Student’s personal testimony on bullying shared at international symposium
Student Jakob Hennaert, from a UNESCO Associated School in Belgium, shared his personal experience of school bullying when he addressed more than 270 people from 70 countries at the International Symposium on School Violence and Bullying: From Evidence to Action in Seoul, Republic of Korea.
“I was one of the kids who got bullied. In primary school I was a bit of an outsider, one of the bigger kids of whom the other kids made fun…as a kid that was really hard for me, and every day my dad had to force me to go to school,” Mr Hennaert, from the Koninklijk Atheneum Koekelberg school, said.
“A child is supposed to play, but that is very hard when you don’t have friends … The feeling of being left out is a feeling that no kid should go through, but unfortunately it still happens.”
While the situation improved for Mr Hennaert in secondary school, thanks to supportive teachers and a nurturing school environment, millions of other girls and boys suffer school-related violence every year.
He said: “Bullying is a really big problem most schools face, but because of the internet it became even worse. Even at home children receive messages intended to hurt them. I have seen cases of people who completely lost faith in themselves because of the hurtful, and mostly untrue, things that were said about them on social media.”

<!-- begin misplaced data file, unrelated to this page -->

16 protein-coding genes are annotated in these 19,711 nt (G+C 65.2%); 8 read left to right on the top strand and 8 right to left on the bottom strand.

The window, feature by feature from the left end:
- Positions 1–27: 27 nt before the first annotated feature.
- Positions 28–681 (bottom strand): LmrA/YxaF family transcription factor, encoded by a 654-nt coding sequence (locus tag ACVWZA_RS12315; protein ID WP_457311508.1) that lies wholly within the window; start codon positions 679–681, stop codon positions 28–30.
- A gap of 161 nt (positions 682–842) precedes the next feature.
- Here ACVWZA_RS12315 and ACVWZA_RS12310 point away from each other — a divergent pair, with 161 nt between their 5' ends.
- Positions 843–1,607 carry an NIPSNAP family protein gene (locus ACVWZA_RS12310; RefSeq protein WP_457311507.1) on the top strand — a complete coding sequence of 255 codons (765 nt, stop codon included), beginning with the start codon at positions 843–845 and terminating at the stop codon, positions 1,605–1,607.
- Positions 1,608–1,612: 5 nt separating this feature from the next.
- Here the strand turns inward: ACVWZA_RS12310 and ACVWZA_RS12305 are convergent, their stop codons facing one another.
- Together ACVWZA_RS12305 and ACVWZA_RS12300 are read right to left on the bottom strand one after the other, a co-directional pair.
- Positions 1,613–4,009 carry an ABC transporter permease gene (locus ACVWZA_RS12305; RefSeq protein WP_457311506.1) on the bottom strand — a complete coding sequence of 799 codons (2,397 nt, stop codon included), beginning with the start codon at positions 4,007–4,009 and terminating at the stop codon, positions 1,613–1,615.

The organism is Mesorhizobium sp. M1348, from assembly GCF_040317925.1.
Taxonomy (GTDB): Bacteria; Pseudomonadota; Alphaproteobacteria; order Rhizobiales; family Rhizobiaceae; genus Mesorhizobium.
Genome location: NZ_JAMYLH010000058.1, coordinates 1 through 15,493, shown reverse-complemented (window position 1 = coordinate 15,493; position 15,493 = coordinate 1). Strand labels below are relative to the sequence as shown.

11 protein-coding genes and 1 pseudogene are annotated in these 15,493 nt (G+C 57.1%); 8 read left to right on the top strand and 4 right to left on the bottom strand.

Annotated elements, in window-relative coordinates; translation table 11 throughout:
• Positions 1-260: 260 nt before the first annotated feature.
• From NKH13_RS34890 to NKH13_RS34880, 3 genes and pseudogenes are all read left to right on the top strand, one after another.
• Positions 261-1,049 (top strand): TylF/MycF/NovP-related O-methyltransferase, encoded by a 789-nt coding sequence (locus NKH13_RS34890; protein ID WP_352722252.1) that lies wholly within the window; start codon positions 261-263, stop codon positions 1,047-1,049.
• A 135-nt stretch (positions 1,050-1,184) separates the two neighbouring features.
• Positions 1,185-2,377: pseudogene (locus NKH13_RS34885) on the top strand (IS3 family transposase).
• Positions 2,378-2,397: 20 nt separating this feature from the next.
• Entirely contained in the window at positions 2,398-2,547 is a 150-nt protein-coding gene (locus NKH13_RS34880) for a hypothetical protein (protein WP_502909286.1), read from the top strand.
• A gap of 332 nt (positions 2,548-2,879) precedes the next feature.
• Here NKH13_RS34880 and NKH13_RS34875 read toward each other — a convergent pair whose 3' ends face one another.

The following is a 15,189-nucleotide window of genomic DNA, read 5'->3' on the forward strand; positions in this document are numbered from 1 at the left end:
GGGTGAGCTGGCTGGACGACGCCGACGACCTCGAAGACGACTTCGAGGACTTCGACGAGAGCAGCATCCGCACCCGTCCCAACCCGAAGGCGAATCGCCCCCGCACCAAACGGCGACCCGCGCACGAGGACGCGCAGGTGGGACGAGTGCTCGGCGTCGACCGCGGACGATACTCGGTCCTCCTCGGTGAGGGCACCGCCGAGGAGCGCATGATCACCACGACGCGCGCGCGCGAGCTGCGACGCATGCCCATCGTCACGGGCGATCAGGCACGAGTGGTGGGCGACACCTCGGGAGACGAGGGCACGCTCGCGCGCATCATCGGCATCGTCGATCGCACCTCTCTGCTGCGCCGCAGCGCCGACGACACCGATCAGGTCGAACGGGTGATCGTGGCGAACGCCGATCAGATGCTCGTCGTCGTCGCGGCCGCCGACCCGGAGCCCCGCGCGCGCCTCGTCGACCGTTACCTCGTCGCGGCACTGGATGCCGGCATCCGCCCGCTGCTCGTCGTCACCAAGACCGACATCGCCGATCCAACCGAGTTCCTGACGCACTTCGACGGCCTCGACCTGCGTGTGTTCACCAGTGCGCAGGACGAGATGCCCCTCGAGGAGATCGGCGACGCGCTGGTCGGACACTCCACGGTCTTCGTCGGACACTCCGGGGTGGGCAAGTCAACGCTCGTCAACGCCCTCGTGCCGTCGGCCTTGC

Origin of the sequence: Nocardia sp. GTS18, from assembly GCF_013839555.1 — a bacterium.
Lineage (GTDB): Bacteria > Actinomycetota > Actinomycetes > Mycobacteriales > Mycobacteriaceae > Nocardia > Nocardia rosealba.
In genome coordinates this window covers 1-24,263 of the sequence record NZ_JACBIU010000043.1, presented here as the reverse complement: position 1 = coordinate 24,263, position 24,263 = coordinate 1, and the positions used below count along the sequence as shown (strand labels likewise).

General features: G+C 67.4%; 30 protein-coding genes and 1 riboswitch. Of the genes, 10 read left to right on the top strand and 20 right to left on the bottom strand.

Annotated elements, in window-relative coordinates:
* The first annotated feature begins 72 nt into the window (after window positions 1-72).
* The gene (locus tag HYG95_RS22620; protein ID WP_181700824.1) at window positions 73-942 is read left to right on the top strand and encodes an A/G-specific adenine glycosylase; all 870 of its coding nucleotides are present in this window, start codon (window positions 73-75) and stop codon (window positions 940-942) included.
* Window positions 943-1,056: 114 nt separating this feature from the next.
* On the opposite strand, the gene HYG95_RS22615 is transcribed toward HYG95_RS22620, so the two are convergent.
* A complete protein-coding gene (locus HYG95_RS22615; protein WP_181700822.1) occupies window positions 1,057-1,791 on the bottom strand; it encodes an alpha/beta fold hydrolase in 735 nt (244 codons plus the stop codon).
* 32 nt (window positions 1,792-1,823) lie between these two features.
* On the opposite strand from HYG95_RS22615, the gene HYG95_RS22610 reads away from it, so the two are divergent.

Concrete steps underway
Two weeks on from the International Symposium, co-organized by UNESCO and the Institute of School Violence Prevention at Ewha Womans University in Seoul, Republic of Korea, on 17-19 January, 2017, concrete steps are underway to make schools safe and non-violent for all.
As announced during the event, UNESCO has begun work on a platform to monitor and measure progress in addressing school violence and bullying, including the use of existing and new data and strengthening of indicators.
Participants also developed a list of action points to implement recommendations from the UN Secretary-General’s report on Protecting children from bullying, taking into consideration other key reports such as Out in the Open: Education sector responses to violence based on sexual orientation and gender identity/expression, Global Guidance on addressing school-related gender-based violence, and the new Global Status Report on School Violence and Bullying, released on the first day of the symposium.
In addition, Special Representative of the United Nations Secretary General on Violence against Children, Marta Santos Pais, announced a new 2018 report on the implementation of the Secretary General’s recommendations.
H.E. Young Lee, Vice Minister of Education, Republic of Korea, opening the Symposium on behalf of H.E. Joon Sik Lee, Deputy Prime Minister and Minister of Education, spoke about the impact of school violence and bullying on children and young people, adding: "School should be a place where children feel happy and creative.”
Bhutan’s Education Minister, H.E. Norbu Wangchuk, told participants that: “…schools are a mirror of society present, and they are also a predictor of society future”.
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